In the aftermath of Election Day, YouTube has been under fire for spreading misinformation as videos falsely claiming victory for President Donald Trump make their way onto the platform.
The Google-owned website has been criticized for refusing to take down videos by One America News, a far-right news organization. On Wednesday, the outlet posted a video in which anchor Christina Bobb baselessly alleges Democrats are "tossing Republican ballots, harvesting fake ballots, and delaying the results to create confusion."
On Thursday, OAN doubled down with another video, falsely claiming Democrats are "trying to steal the battleground states." YouTube said it will no longer show ads on both videos, taking away their ability to generate revenue. Both videos are , "Results may not be final," which appear with all election-related videos and search results.
In the days since the election, ballots are still being counted in states including Arizona and Pennsylvania. Despite the false claims in the OAN videos, YouTube said they don't violate the platform's rules.
"Our Community Guidelines prohibit content misleading viewers about voting, for example content aiming to mislead voters about the time, place, means or eligibility requirements for voting, or false claims that could materially discourage voting. The content of this video doesn't rise to that level," said Ivy Choi, a YouTube spokesperson.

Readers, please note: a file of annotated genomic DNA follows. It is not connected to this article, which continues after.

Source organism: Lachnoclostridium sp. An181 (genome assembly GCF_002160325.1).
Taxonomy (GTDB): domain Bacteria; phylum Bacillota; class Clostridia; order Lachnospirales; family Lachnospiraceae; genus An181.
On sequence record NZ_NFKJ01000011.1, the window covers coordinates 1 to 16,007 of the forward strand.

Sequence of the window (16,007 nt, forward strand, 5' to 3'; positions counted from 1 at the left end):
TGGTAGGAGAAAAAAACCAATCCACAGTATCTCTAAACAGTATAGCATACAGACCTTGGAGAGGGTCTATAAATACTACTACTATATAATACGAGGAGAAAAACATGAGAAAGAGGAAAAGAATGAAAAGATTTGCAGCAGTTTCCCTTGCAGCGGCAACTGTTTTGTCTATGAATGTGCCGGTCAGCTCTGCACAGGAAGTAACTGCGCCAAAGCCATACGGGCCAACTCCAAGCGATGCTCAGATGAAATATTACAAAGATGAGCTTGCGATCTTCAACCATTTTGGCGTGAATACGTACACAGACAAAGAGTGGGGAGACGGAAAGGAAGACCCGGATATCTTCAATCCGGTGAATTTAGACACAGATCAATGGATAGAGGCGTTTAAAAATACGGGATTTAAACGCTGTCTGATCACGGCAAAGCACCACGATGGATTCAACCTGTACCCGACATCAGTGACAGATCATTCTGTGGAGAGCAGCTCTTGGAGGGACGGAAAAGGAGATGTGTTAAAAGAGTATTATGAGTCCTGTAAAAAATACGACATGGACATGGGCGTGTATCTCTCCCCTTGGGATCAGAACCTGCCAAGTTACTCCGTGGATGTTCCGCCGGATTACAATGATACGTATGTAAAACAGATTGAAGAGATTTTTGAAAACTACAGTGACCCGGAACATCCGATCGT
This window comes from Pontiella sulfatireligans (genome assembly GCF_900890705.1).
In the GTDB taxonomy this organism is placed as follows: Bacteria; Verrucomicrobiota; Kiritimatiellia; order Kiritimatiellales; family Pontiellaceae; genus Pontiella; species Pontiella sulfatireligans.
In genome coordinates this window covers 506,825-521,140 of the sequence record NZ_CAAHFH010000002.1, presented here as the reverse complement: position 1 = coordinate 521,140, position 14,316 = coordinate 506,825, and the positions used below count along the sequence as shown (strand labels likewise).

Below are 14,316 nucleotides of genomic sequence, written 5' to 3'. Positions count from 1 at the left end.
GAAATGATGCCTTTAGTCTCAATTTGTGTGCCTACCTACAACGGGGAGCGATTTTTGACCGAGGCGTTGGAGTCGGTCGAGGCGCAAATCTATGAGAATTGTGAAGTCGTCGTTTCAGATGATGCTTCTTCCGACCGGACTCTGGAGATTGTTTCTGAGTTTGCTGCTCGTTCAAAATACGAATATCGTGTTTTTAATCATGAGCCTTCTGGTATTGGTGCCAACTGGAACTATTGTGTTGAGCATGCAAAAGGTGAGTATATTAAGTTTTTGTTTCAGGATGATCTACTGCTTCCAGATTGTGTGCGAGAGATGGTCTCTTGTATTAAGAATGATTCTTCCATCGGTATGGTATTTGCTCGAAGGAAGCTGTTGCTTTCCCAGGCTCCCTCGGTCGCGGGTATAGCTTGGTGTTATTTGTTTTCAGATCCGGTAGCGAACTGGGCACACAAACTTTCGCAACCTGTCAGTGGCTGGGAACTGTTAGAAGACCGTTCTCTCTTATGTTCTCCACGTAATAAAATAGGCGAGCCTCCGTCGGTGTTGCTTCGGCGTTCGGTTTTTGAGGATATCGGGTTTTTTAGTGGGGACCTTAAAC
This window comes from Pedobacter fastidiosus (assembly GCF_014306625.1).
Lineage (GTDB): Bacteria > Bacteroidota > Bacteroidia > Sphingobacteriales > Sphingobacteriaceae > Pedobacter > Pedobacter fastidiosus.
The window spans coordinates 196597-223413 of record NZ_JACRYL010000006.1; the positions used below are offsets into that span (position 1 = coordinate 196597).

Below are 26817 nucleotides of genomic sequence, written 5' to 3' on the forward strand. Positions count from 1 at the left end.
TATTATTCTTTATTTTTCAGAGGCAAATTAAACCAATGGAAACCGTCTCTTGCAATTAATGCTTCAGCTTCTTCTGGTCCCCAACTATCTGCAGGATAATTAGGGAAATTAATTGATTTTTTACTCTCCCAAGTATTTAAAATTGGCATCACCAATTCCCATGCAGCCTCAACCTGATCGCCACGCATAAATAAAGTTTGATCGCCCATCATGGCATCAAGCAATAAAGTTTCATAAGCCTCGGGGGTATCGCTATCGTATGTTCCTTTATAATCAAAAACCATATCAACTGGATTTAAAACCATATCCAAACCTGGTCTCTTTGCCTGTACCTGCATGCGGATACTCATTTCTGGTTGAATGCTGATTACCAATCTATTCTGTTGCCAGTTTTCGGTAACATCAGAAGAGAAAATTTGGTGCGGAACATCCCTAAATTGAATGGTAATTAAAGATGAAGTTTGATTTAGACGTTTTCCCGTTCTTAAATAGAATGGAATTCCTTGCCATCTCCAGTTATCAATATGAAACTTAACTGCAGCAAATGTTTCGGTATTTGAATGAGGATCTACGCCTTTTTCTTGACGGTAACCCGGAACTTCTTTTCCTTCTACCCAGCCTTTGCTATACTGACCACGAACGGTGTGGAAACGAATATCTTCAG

OAN didn't respond to a request for comment.
YouTube's stance underscores the limits of YouTube's policing of misinformation on its platform. While the world's largest video site has rules against promoting voter suppression, it doesn't have the same kinds of protections against false claims of victory, in what has been the most contentious US election in recent history. The platform's only safeguard for that is its panel about the results not being final, which link to real-time tabulations by the Associated Press.
Tech giants have been game-planning for months how they'd handle election misinformation. Silicon Valley companies including Google, Facebook and Twitter have been eager to prove they could avoid the mistakes they made in 2016, when that election was marred by interference by Russian agents that exploited big tech platforms.
In September, YouTube said it would show people information panels on mail-in voting when they watch videos that discuss the subject. The ballot-casting method has become fraught with misinformation as Trump has tried to discredit the process, while providing no evidence of security flaws in the time-tested system. Last month, the company banned some videos pushing false conspiracies such as QAnon, which claims Satan-worshipping cannibals and pedophiles are trying to take down the president. YouTube pledged to remove content that "targets an individual or group with conspiracy theories that have been used to justify real-world violence."
YouTube faced challenges right from Election Day. The company took down multiple livestreamshours before the polls closed anywhere in the country, but not before the videos were already viewed by thousands of people.